With tools like electronic calendars and e-communication resources, we should be holding more productive meetings. However, is this technology making it too convenient to meet, thus hindering any productivity gains?
“47% of employees surveyed said that meetings are the biggest waste of time." - salary.com
According to a recent salary.com survey, 47 percent of respondents consider meetings to be the biggest productivity drainer at work. Fortunately, you can use the following best practices to improve your meetings and maximize productivity:
Lead with the desired outcomes.
Traditionally, a meeting begins by sharing some background and finishes by discussing desired outcomes. However, by the time the desired outcomes are being discussed, you've typically lost the undivided attention of your audience. Instead, flip your agenda and begin by discussing the desired outcomes to be sure that this critical part of your meeting is heard loud and clear.
Prepare an agenda.
To keep your meeting on task and ensure that you cover all of the necessary topics, create an agenda for your meeting and email it to attendees prior to the meeting. Be sure to request information and perspectives for each item on the agenda.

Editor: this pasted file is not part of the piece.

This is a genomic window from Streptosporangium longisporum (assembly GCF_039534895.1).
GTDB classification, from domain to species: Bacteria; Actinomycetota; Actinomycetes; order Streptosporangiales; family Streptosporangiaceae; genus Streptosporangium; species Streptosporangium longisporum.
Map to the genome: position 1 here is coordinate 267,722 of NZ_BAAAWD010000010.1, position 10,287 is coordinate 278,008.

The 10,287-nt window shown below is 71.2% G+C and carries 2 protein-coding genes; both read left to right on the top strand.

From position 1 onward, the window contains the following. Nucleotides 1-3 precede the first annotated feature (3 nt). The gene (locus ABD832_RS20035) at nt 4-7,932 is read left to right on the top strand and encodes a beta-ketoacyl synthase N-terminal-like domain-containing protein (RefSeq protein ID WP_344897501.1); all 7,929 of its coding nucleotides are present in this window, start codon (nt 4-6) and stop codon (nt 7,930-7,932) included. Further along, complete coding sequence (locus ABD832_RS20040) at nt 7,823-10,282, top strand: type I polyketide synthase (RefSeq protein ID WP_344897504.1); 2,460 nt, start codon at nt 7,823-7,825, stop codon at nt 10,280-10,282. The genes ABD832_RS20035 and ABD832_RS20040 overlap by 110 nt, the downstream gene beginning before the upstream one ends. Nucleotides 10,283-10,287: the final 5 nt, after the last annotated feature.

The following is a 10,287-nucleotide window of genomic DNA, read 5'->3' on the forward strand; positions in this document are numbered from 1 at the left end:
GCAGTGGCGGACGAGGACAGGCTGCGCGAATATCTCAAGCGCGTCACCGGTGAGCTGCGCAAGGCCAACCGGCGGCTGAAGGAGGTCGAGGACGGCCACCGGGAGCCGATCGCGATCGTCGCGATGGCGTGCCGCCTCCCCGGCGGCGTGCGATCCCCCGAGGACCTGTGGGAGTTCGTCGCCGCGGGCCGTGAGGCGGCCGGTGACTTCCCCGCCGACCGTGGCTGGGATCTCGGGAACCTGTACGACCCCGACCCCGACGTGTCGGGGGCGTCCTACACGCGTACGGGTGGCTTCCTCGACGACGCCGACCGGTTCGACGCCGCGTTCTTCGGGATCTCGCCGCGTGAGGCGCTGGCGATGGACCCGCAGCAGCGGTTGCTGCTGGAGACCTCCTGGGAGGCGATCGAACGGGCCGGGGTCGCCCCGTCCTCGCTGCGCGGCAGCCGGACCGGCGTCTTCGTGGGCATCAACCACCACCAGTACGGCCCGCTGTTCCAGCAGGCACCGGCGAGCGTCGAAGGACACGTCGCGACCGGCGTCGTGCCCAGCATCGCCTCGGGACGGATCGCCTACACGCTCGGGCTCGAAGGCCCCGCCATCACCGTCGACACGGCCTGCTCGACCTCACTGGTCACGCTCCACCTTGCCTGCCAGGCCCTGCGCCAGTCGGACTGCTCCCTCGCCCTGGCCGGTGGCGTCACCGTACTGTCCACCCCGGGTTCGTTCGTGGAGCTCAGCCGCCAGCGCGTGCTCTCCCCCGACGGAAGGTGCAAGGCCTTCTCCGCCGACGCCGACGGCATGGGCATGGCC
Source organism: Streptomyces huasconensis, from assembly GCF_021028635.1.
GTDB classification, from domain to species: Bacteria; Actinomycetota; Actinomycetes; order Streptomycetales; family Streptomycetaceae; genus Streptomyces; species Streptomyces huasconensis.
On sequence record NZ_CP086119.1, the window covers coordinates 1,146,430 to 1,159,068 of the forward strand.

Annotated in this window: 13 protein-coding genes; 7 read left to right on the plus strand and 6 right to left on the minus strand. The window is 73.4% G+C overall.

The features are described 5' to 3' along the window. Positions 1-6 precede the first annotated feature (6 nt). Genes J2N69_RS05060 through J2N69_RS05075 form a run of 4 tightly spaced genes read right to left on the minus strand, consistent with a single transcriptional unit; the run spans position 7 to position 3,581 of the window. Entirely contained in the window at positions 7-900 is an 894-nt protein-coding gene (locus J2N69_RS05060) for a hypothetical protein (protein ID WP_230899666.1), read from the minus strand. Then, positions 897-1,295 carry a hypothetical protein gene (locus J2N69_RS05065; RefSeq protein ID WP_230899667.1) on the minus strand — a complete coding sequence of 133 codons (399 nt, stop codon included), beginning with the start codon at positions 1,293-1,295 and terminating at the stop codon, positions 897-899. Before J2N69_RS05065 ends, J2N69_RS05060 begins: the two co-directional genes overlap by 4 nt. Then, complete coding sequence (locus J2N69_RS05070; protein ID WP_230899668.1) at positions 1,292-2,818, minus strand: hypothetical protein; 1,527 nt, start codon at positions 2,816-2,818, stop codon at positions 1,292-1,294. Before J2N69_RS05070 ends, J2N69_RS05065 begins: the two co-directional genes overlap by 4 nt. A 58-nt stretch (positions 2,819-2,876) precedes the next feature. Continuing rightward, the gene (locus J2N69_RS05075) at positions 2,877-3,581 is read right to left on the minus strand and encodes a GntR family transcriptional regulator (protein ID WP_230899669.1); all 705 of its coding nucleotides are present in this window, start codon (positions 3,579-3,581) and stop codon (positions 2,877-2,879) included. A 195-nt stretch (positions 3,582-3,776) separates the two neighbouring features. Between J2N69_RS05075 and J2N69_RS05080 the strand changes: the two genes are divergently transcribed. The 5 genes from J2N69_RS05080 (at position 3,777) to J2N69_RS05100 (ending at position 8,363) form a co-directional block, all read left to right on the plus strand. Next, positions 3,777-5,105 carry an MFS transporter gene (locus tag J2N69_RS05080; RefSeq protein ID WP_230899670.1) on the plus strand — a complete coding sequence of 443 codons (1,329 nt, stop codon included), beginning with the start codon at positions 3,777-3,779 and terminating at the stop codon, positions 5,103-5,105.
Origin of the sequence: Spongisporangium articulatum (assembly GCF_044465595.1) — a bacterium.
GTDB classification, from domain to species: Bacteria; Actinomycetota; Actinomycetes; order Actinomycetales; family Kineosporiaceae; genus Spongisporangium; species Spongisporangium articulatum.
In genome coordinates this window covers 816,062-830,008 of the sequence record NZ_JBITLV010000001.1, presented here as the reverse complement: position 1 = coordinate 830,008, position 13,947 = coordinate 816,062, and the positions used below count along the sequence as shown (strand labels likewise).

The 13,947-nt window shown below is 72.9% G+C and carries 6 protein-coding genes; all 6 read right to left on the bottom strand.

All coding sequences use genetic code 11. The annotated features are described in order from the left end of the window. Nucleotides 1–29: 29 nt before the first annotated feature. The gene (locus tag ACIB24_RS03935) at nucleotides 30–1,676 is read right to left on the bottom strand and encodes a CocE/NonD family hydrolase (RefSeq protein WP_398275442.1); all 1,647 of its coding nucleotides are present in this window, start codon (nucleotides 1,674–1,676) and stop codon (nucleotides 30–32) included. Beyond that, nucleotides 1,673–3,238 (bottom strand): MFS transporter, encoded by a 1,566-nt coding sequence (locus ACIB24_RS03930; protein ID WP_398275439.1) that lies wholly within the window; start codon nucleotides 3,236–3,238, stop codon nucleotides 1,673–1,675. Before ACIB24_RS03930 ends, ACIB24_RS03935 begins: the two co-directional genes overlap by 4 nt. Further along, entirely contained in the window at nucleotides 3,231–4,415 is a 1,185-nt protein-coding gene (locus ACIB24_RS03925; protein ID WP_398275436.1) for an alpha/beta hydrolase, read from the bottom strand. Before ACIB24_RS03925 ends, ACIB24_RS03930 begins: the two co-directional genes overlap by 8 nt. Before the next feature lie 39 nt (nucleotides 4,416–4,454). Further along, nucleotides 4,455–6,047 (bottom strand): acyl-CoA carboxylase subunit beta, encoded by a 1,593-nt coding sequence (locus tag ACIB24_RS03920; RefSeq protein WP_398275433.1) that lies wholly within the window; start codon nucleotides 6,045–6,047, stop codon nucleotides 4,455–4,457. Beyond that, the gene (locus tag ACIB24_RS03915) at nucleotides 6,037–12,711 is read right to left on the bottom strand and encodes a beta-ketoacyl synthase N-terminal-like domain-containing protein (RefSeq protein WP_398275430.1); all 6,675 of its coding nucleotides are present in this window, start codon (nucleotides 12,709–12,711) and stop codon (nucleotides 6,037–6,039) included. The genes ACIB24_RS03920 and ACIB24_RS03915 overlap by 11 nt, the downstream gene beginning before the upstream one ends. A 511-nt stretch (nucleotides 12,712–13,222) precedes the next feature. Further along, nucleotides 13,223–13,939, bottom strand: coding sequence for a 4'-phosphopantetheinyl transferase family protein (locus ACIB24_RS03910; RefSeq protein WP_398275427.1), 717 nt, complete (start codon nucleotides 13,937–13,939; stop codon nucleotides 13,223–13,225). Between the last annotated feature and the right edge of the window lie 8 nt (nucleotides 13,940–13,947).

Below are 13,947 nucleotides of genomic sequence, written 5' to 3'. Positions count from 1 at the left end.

Recap key takeaways and identified actions / responsibilities.
After the meeting, send out an email that recaps the key takeaways discussed in the meeting and the actions that need to be taken by specific individuals. Include due dates for each action to create accountability and track your progress over time.
Include only those that need to be present at the meeting.
Your employees are constantly in and out of meetings throughout the day. To maximize productivity in the workplace, only invite those that need to be there to attend. Send an email updating others that may need to know what the meeting was about but didn’t need to attend.
Try having participants stand instead of sitting.
Studies show that stand-up meetings are more productive and are completed 25 percent faster than traditional sit-down meetings. When attendees are standing, they're inclined to arrive at a decision 34 percent sooner!
Build time into your agenda for debriefing.
Reserve the last 5 to 10 minutes of your meeting to debrief key takeaways, action items and next steps you want the participants to take. This will help support engagement and better results from your meetings.
Set timeframes and stick to them.
Instead of taking up a full hour, plan for your meeting to last no longer than 10, 20 or 30 minutes. Too often meetings run late and this impacts productivity.
Try just one or more of these best practices to improve employee engagement and achieve your desired business outcomes from valuable meeting time spent with your team. Even minor adjustments can make a big difference right away!